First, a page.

Police aren’t respecting the names of transgender murder victims – and it may prevent justice

Police across the US are overwhelmingly using the birth names of transgender murder victims, it has been revealed.

Transgender women, and specifically trans women of colour, are one of the demographics most at risk of being murdered in the US.

Despite the frequency with which they are killed, their deaths are often handled in an insensitive and transphobic way by police.

A member of the transgender community demands justice after the murder 2016 murder of Paola Ledezma (YURI CORTEZ/AFP/Getty)

An investigation by ProPublica has found that transgender victims are still commonly referred to by their deadnames in the vast majority of cases.

The outlet reviewed the murders of 85 transgender people since January 2015, finding that in 74 of the cases, the victims were identified by their former names or birth genders.

Many forces insisted on using the name or gender listed on the victim’s ID, even when it is several years out of date.

Campaigners say that deadnaming transgender people can cause significant harm to police investigations during the most critical phase, because people with information may only know the victim by their chosen name, and because deadnaming fosters mistrust of police within the transgender community and the victim’s social circle.

Detective Orlando Martinez of the Los Angeles Police Department agreed: “That might lose the cooperation of the friends and family — the people we need to solve the case.”

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In Jacksonville, Florida, a spate of murders of transgender women has seen relations between the community and police force break down significantly – with the repeated deadnaming of victims a point of tension.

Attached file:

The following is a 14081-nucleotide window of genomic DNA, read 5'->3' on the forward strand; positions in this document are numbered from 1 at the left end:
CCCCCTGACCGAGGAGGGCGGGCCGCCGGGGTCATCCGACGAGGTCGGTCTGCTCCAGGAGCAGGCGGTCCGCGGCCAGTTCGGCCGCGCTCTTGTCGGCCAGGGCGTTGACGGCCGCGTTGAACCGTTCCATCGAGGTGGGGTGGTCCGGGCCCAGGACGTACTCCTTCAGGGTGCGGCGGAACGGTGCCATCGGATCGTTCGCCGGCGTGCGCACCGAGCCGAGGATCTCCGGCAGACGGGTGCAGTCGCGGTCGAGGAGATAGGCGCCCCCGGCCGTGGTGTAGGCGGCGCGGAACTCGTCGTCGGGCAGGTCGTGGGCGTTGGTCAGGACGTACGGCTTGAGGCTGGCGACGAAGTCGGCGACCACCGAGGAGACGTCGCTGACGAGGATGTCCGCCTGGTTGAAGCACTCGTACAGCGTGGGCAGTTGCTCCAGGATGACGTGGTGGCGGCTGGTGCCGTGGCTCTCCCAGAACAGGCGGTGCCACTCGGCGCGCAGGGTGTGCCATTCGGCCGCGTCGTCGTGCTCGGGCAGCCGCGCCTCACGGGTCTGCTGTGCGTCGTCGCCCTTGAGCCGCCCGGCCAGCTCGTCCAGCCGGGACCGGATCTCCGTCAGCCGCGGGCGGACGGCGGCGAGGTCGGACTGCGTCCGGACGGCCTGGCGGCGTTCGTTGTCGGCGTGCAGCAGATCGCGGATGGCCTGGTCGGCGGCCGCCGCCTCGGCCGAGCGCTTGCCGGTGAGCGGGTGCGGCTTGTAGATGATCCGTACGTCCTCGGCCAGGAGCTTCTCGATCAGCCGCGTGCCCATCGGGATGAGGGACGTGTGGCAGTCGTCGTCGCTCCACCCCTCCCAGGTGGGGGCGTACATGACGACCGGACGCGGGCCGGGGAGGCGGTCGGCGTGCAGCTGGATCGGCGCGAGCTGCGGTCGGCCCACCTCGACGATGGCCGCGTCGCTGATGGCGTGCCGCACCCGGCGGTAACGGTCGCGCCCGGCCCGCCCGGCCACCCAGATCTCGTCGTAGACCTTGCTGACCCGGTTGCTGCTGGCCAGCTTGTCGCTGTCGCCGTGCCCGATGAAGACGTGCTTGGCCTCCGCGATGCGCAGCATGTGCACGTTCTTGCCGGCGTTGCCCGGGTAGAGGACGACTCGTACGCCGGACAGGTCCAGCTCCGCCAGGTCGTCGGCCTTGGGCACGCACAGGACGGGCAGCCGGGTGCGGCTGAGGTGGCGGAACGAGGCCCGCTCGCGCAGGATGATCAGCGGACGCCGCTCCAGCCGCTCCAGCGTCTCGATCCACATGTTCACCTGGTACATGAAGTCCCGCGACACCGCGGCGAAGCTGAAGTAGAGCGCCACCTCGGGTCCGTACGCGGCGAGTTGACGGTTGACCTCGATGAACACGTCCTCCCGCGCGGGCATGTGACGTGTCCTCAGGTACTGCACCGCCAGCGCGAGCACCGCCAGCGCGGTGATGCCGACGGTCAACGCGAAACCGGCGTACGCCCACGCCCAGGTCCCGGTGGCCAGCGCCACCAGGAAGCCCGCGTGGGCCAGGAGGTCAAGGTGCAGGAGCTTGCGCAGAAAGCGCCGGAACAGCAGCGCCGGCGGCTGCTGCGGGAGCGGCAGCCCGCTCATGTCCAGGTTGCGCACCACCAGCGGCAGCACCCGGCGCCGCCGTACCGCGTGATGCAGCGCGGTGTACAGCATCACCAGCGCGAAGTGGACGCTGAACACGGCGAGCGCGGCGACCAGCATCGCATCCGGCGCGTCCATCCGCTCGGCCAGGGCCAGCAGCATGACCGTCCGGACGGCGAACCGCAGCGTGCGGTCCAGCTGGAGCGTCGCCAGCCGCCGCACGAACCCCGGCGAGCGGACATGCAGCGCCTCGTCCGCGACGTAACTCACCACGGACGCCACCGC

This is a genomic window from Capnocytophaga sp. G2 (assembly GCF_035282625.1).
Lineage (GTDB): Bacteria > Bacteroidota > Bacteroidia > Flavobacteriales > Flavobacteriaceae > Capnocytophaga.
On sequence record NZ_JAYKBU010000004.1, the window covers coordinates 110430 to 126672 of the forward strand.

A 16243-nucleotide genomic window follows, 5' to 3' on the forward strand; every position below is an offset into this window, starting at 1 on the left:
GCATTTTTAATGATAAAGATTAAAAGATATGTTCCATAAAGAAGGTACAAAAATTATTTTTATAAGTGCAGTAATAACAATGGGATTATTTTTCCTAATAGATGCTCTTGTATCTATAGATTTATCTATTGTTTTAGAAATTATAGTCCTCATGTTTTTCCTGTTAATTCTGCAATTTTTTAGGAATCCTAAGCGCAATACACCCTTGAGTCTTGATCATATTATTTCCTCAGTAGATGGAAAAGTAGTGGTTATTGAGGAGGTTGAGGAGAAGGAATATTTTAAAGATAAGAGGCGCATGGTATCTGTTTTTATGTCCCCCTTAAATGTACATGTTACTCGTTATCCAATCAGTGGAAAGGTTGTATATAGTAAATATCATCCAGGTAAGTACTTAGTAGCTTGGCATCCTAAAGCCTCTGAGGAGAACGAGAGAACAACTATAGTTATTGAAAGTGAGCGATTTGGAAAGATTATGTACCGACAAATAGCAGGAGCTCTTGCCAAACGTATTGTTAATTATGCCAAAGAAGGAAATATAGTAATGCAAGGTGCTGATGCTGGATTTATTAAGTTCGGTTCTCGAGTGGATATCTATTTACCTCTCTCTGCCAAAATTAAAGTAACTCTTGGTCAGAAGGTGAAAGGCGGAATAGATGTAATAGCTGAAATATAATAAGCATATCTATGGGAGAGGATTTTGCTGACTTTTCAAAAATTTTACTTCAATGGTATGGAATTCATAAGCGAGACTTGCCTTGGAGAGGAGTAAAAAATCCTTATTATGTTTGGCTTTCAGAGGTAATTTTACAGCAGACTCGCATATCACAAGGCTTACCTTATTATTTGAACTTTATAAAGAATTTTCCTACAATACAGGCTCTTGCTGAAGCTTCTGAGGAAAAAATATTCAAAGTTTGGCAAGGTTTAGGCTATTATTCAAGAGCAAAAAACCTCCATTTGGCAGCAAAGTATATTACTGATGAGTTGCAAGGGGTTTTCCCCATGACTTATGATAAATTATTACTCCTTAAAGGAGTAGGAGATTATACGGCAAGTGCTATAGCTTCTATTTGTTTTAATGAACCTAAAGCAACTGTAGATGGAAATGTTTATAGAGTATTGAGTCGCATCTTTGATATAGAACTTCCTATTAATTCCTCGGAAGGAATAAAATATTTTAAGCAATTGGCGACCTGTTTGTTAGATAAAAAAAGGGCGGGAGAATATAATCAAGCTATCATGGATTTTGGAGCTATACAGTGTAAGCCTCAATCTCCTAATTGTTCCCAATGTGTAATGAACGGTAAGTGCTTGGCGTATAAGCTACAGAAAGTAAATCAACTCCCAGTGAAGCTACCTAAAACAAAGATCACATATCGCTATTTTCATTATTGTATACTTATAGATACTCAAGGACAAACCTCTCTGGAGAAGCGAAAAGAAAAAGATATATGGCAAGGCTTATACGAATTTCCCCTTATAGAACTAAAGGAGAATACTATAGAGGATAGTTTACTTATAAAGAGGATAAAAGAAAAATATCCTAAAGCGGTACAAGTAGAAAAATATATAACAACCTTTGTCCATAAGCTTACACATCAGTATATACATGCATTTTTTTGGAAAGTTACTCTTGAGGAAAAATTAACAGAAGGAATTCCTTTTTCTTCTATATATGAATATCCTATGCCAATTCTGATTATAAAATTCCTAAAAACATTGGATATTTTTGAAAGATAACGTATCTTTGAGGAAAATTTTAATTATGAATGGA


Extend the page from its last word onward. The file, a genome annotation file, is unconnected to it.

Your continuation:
Since February, four transgender women of colour have been gunned down in the city. Three victims died, while the fourth victim was shot five times but survived

Police continue to deny there is any link between the killings, but trans campaigners say police’s treatment of victims “creates an unwillingness by others in the community to step forward.”

Gina Duncan, Equality Florida’s Director of Transgender Equality and Chair of TransAction Florida, said: “The transgender community in Jacksonville is frightened. They fear this could be a serial killer or orchestrated violence targeting the community. They do not feel protected on their own streets.

“By misgendering these transgender women, the Jacksonville Sheriff’s Office disrespects their memory and impedes their own investigations.

“These are out, trans women and that is how they are known in the community.”

There has been some progress, as the Jacksonville Sheriff’s Office has admitted “insensitive” handling of the deaths.

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Meanwhile, in Orange County, Florida, the Sheriff issued an apology for misgendering a murder victim.

Sheriff Jerry Demings said: “The Orange County Sheriff’s Office did not intend to be insensitive in this effort and I along with agency members apologize for any misgivings our communications may have caused.

“As Sheriff, I am proud to report that the Orange County Sheriff’s Office continues to have a positive relationship and open dialogue with members of the LGBTQ community, and we will seek additional measures to further strengthen that bond in the days ahead.”

Gina Duncan continued: “All across the nation, law enforcement agencies have adopted protocols for responding to anti-transgender violence.

“They recognise that respecting the community builds trust and creates a willingness to share information that may catch a killer.”

ProPublica’s research highlighted the real possibility that shoddy handling of trans murder cases may actually lead to killers escaping justice.

The survey found that arrests have been made in 55 percent of the murders, lower than the overall clearance rate for murders in the US, which is 59 percent.